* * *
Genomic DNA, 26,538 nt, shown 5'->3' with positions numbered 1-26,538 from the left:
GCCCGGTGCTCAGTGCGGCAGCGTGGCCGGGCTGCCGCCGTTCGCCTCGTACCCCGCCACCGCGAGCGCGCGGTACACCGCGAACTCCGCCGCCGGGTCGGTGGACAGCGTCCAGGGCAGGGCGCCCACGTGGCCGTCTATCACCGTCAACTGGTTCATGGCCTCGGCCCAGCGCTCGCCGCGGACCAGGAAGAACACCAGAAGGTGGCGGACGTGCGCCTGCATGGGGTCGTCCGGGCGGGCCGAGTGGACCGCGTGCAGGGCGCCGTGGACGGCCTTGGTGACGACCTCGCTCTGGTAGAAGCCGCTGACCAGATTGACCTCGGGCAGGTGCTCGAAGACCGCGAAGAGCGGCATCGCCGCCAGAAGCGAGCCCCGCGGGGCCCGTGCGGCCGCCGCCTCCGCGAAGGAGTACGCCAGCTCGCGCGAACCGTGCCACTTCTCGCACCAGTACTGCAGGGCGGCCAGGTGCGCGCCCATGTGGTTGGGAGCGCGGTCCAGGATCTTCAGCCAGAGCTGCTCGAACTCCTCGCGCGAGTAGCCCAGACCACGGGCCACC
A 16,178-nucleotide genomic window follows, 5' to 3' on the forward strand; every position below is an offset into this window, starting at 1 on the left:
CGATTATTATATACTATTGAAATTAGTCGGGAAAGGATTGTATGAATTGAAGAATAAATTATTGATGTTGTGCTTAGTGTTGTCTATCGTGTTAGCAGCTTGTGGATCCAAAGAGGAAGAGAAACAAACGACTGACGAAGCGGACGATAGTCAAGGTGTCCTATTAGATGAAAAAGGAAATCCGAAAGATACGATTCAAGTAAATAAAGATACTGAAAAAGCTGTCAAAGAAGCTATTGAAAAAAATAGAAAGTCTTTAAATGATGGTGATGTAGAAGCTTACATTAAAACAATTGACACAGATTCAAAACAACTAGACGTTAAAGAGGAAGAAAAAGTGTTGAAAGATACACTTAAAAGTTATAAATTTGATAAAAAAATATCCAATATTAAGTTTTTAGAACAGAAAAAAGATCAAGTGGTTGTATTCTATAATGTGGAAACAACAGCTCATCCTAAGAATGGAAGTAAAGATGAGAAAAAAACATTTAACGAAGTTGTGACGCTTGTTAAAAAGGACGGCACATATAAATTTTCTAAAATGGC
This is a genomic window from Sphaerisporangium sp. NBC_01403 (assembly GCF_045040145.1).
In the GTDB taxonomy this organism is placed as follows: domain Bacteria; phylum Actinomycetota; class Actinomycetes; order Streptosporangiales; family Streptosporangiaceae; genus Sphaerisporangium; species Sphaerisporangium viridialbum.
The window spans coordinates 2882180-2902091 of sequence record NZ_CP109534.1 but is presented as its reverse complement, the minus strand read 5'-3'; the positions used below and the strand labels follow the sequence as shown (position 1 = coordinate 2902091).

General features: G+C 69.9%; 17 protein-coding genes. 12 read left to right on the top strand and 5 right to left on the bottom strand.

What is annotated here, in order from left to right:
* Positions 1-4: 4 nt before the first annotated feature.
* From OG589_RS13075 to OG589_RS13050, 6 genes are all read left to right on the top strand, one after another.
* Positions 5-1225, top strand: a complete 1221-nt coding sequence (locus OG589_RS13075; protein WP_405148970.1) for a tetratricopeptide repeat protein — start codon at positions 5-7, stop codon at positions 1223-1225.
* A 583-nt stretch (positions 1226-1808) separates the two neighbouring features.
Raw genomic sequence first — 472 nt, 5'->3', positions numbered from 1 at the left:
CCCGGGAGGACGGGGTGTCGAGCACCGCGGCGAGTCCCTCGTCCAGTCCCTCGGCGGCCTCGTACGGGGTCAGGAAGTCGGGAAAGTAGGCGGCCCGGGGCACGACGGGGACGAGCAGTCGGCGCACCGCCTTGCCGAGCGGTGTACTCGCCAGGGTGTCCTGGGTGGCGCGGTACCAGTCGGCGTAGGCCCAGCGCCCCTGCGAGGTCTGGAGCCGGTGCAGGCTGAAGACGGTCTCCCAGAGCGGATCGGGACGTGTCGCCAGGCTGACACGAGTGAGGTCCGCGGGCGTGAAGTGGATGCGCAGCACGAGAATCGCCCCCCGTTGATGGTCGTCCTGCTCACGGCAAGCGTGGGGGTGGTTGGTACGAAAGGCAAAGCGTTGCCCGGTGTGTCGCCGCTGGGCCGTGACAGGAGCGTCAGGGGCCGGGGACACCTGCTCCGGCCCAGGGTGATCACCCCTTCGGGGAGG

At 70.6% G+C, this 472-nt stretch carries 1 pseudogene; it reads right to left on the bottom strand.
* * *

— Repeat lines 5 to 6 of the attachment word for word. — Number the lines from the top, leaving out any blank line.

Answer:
This is a genomic window from Sphaerisporangium sp. NBC_01403 (assembly GCF_045040145.1).
In the GTDB taxonomy this organism is placed as follows: domain Bacteria; phylum Actinomycetota; class Actinomycetes; order Streptosporangiales; family Streptosporangiaceae; genus Sphaerisporangium; species Sphaerisporangium viridialbum.